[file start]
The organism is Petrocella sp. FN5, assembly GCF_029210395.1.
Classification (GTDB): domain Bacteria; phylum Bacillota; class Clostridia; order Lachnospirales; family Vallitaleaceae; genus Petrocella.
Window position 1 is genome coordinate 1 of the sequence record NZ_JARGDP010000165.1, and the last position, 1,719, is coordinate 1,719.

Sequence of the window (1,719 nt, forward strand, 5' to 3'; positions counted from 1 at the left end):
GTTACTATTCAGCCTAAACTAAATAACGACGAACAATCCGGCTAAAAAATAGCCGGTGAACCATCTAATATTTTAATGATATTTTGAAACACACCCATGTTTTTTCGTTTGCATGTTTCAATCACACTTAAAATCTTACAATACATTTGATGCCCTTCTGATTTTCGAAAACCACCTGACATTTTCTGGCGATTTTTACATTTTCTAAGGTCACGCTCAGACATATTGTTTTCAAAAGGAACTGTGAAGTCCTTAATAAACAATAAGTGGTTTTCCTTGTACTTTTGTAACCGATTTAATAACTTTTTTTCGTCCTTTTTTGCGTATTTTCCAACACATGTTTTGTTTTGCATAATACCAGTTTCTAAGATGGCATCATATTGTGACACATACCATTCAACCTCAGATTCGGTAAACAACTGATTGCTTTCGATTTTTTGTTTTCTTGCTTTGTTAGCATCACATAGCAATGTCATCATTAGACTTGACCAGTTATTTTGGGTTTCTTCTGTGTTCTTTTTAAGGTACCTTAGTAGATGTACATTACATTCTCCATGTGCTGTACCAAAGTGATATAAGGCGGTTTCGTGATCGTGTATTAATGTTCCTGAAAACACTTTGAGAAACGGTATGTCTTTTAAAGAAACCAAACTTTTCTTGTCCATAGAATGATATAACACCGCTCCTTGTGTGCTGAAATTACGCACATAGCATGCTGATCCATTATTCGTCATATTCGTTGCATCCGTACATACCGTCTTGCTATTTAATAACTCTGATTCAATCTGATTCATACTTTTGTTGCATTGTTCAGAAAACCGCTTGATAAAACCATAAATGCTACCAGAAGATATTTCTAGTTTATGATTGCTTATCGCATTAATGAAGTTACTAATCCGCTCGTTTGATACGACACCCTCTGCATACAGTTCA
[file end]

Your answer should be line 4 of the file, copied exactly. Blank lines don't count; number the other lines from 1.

Sequence of the window (1,719 nt, forward strand, 5' to 3'; positions counted from 1 at the left end):